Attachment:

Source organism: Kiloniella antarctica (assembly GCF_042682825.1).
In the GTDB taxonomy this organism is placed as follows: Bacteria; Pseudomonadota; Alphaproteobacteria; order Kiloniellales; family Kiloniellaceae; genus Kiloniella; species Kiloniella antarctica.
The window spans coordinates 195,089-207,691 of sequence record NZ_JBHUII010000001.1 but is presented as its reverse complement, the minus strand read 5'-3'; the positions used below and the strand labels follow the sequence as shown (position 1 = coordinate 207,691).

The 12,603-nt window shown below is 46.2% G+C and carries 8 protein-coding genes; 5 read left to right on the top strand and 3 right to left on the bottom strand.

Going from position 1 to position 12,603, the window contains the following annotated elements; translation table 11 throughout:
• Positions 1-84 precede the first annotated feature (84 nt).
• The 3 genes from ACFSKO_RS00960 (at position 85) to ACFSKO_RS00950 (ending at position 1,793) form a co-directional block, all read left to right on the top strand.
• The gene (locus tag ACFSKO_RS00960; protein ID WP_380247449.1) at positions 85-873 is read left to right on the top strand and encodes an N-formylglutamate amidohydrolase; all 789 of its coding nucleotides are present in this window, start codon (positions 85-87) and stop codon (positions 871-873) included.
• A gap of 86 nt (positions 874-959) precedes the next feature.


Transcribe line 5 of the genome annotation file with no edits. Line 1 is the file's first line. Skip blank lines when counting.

Going from position 1 to position 12,603, the window contains the following annotated elements; translation table 11 throughout: